The Meenakshi Temple- Madurai: Edifice of Dravidian Culture
“Architecture is a continuing dialogue between generations which creates an environment across time” is a quote by Vincent Scully which sits smug on the culturally rich city, Madurai. Among the temples that I have visited in South India, the Sri Meenakshi temple of Madurai has the most intense and striking atmosphere. It is probably one of the most interesting, exotic and fascinating temples of India, known for its outstanding and impressive architectural beauty.
The enormous temple complex is dedicated to Lord Shiva, known as Sundareshvara and his consort Parvati or Meenakshi that’s why it is called as Meenakshi Sundareswarar Temple or Meenakshi Amman Temple. It is known for its supreme architectural wonder showcasing the affluent Dravidian Culture. The temple is built in the lotus shaped city Madurai and the outer towers of the temple are the landmarks of this city. The temple is constructed within a high-walled enclosure, at the centre there are two sanctums, one for Meenakshi and the other for Sundareshwara. It is surrounded by a number of smaller shrines, grand pillared halls and twelve impressive gopurams. There are soaring towers in the temple which are decorated with stucco figures of deities, mythical animals and monsters painted in vivid colours.
The elaborate layout of the temple overwhelmed me. There are many things in the temple that captivated my attention. some of them are the 14 magnificent Gopurams or towers including two golden Gopurams for the main deities that are elaborately sculptured and painted. The average height of these towers are between 45 to 50 meters. The towers are majestically adorned with the stone carvings of Hindu gods and goddesses, painted in brilliant colours.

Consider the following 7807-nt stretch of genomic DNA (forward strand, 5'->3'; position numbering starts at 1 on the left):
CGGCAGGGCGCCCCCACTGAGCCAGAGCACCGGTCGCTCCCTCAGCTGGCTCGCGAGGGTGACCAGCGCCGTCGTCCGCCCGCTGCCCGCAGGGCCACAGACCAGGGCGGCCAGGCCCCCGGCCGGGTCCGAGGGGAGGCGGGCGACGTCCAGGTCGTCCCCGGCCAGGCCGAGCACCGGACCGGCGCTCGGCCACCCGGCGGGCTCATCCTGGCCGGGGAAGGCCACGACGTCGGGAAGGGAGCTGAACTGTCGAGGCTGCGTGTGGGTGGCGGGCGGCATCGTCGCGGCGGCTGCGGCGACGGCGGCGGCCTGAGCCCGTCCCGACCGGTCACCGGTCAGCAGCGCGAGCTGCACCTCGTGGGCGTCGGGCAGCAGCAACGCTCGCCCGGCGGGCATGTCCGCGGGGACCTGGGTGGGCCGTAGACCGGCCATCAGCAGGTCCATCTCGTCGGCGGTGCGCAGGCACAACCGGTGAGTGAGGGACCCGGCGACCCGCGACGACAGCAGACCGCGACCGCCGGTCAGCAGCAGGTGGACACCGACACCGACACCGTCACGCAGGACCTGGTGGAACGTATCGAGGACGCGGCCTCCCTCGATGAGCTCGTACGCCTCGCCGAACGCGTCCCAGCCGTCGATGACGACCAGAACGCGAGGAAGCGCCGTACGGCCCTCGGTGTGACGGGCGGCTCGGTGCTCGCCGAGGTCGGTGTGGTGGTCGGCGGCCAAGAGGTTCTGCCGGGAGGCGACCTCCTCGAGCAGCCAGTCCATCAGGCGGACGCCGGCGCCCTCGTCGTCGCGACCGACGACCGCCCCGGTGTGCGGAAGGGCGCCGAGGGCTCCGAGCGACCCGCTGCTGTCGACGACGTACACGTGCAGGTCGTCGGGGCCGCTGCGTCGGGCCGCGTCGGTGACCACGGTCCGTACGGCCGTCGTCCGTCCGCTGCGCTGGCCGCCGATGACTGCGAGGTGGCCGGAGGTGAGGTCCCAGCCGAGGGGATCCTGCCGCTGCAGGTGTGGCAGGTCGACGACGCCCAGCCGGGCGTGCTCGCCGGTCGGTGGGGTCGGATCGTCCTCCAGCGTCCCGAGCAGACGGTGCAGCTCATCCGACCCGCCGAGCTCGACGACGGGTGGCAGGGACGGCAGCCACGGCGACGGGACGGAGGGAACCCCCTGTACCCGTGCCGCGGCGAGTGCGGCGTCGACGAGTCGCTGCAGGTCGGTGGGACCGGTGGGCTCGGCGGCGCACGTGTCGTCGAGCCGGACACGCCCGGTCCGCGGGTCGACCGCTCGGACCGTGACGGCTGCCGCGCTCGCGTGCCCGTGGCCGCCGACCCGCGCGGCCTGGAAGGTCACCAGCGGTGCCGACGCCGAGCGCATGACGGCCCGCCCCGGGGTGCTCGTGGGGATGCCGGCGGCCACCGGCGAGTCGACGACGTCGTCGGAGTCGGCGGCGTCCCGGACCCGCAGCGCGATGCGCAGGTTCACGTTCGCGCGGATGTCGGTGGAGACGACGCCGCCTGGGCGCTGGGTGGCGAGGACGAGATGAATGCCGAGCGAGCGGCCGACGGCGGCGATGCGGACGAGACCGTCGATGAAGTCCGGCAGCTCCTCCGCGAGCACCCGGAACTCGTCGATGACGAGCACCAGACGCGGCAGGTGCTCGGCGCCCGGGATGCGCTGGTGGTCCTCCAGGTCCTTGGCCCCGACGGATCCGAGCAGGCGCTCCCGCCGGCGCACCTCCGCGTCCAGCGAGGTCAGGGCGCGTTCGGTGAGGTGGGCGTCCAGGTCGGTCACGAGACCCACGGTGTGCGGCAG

Ashta Shakthi Mandapam which is located on the eastern entrance of the temple is truly beautiful. This hall derived its name from the eight statues of goddesses that are installed inside. Adjacent to this is the Meenakshi Nayak Mandapam, known for its sculptures on the pillars that portray the story of Lord Shiva’s Thiruvilayadals (miracles) and Meenakshi’s birth. This hall also has a lamp-holder with 1,008 lamps which are lit up during the festive occasions.
Orthamarai Kulam (Golden Lotus Tank) is a scared lake which is located inside the temple premises. On the western side of the lake are the Oonjal (swing) Mandapam and Killikoontu (parrot cage) Mandapam. On every Friday the idols of Meenakshi and Sundareswarar are placed on the swing in the Oonjal Mandapam and mantras are chanted. Lord Sundareswarar’s shrine is situated to the north of Kilikoontu Mandapam. Here Sundareswarar is worshipped in the form of a linga along with his 64 bhootaganas, 32 lions and 8 elephants attendants.
Meenakshi Sundareswarar Temple celebrates at least one festival every month but the most important festival is the Chithirai Brahamostavam Festival or Meenakshi Thirukalyanam (The divine marriage of Goddess Meenakshi and Lord Sundareswarar) which is celebrated in the month of April every year.
After visiting this magnificent temple I realised that this place is also the storehouse of Dravidian knowledge and culture. Inscriptions, sculptures, paintings and architectures are delicately interwoven with religious fervour which glorifies this historical marvel throughout the world and provides it an eminent place in India.